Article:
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Contacting the police


Call 999 to report a rape or attempted sexual assault.

You can also report it by:

If you've been raped or sexually assaulted, you're not to blame. The police and support organisations (for male and female victims) are there to help.

Rape and sexual abuse are crimes and the police take them seriously, no matter when the incident happened.

They have specially trained Sexual Offences Liaison Officers (SOLOs) who will be your one point of contact throughout the police investigation. They'll treat you with respect, consideration and dignity and will help keep you safe. They'll ask for information about the attack incident, like:

  • if you know your attacker
  • where it happened
  • when it happened
  • any other details that will help with their investigation

You can report an attack to the police straight away or later.

If you report an attack soon after it has happened, the police will try to gather physical or forensic evidence that could be gone if you report the crime later. There's guidance available to help you give the police as much evidence as possible.

You can request a male or female officer to interview you.

What happens after reporting rape or sexual assault

The police will help to support you when you report rape or sexual assault. This includes:

  • putting you in touch with support agencies such as Rape Crisis Scotland, Scottish Women's Aid and Victim Support Scotland for practical and emotional support (only with your permission – and they'll ask how you want to be contacted if it's no longer appropriate to contact you at home)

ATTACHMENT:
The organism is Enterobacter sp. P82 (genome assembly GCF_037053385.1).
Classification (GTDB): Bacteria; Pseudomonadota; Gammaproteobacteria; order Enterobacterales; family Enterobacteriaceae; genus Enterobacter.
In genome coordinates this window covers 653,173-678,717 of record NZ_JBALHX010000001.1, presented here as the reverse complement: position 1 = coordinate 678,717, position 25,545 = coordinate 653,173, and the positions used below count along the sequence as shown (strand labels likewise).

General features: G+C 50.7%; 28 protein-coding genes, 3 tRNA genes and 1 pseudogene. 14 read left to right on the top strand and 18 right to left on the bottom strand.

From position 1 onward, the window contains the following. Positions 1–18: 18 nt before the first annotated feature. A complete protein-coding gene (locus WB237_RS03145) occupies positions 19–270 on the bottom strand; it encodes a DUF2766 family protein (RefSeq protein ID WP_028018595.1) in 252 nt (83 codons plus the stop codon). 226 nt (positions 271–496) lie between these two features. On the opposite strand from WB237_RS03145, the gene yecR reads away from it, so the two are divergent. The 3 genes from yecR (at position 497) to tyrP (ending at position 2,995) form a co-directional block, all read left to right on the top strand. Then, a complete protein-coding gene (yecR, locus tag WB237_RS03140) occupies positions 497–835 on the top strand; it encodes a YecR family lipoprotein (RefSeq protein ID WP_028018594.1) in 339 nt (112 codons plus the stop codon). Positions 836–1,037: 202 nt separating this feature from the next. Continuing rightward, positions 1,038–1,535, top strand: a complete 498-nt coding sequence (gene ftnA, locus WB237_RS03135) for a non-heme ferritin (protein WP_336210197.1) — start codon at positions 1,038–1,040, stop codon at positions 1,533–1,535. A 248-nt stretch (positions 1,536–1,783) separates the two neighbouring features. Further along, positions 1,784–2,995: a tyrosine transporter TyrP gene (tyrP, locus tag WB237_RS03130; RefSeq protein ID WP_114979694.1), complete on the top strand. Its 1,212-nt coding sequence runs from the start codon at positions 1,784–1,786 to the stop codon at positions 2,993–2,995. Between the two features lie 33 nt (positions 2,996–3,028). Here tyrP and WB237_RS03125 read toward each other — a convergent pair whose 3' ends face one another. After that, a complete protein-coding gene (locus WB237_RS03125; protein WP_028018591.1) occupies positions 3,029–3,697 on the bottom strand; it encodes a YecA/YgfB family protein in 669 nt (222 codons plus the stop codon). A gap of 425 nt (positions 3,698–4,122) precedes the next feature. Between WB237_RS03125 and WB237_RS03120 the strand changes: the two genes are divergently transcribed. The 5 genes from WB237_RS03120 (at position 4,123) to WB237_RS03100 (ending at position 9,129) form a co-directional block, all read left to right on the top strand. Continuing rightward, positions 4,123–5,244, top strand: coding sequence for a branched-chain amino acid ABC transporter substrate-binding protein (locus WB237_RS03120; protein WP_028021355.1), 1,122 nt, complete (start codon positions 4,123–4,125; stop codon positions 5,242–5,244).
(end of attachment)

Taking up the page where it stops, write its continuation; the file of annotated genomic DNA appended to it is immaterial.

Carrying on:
• providing you with a SOLO
  • making sure they listen to any concerns, requests or requirements you may have

The police will need to gather details of the incident or incidents from you and investigate fully. They'll take a number of steps including:

  • interviewing you – you may also be asked to have a medical examination
  • advising you what happens next – and what's happening with your case

Where there is sufficient evidence, the police will arrest your attacker – be aware that you cannot choose whether or not the police bring charges.

If it's likely your case will result in criminal charges

You'll be introduced to a Victim Information and Advice (VIA) officer who will:

  • keep you updated on the progress of your case
  • give you information about the criminal justice system
  • tell you what steps have been taken to protect you
  • put you in touch with other support organisations who can help you

You can also ask for information about your case at any point. You have rights to support, information and advice at all stages of the criminal justice system – from reporting the crime to going to court.

Extra support at court

If you're asked to give evidence at court, you'll be entitled to use special measures like:

  • giving evidence via a live TV link
  • screens to stop you having to see someone else involved with the case
  • a supporter staying with you while you give evidence


Guidance is also available to help victims of rape and sexual assault:

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